If you have found yourself using social media more — maybe a lot more — during the last few months, you’re not alone. As many as 51 percent of adults living in the U.S. report an increase in the amount of time they spend on social media, according to research reported last month on emarketer.com. Social-media usage is expected to fall once the crisis of the pandemic is behind us, but there are reasons, mental health experts say, to be thoughtful about the ways we use it.
The use of social platforms, including Facebook and Twitter, has been linked to increased anxiety and depression, although there’s also research that shows how the technology enhances our social connections. One of the drawbacks of the algorithms used by Facebook and other social-media platforms is that they have been designed to maximize engagement — and it is much easier to engage us with negative emotions than positive ones. Negative posts were twice as prevalent on Facebook business pages as positive ones, even before the pandemic. Given the preponderance of bad news these days, it’s no wonder a new term has emerged to describe the time we spend on our phones checking for the latest Tweets and posts: doomscrolling.
The good news is that there is one social platform — LinkedIn — that’s different from the rest. With more than 575 million users, LinkedIn is much smaller than Facebook (2.3 billion users) or Instagram (1 billion users), but larger than Twitter (270 million users.)
To put it bluntly, of all the large social networks, LinkedIn is the platform with the fewest a**holes, writes Jaron Lanier in his book Ten Arguments for Deleting Your Social Media Accounts Right Now. Lanier, an author, academic, and computer scientist who was one of the founders of VR, may hold an extreme view, but it is one based on real differences. Unlike social platforms that rely primarily on advertising for income, LinkedIn, which is owned by Microsoft, relies on membership fees and recruiters in addition to advertising.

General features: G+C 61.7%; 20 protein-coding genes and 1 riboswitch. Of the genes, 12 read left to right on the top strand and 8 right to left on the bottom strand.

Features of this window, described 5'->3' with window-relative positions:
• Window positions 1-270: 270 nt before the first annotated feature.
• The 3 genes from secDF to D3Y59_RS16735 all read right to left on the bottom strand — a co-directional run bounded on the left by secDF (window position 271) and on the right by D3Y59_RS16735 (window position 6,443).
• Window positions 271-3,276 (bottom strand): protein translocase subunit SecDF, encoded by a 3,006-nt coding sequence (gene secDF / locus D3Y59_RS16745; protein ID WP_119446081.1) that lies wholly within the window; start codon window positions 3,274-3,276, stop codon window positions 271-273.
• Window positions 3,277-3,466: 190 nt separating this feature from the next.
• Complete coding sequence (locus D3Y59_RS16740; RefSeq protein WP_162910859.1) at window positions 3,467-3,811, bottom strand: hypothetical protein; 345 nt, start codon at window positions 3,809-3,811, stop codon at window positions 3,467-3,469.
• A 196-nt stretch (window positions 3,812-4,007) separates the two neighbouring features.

LinkedIn users “have something to do rather than compete with one another for social appearances” — they are there to further their careers, explains Lanier. “LinkedIn users aren’t all seeking exactly the same career, so they aren’t forced precisely into direct conflict or politics with one another,” he writes.
And because it’s a professional network, hate speech and fake news are much less likely to appear on the platform, said LinkedIn’s executive editor Daniel Roth in an interview with Vox. “When you write or share or comment on LinkedIn, your boss sees it, your employees see it, your future business partners see it,” Roth said. “So people tend to be much more careful about what they say.” The unifying focus on careers on LinkedIn raises the stakes “beyond mind games,” Lanier adds, “and elevates the online environment.”
And finally, LinkedIn also creates opportunities for users to support their connections, by leaving reviews and affirming others’ skills and strengths. And demonstrating generosity and kindness toward others is a science-backed way to increase our own happiness at work.
You can learn how to elevate your own LinkedIn profile by watching the PCMA webinar, “Get Empowered: Your Professional LinkedIn Makeover,” with event tech expert and Dahlia+ founder, Dahlia El Gazzar, DES.
Barbara Palmer is deputy editor of Convene.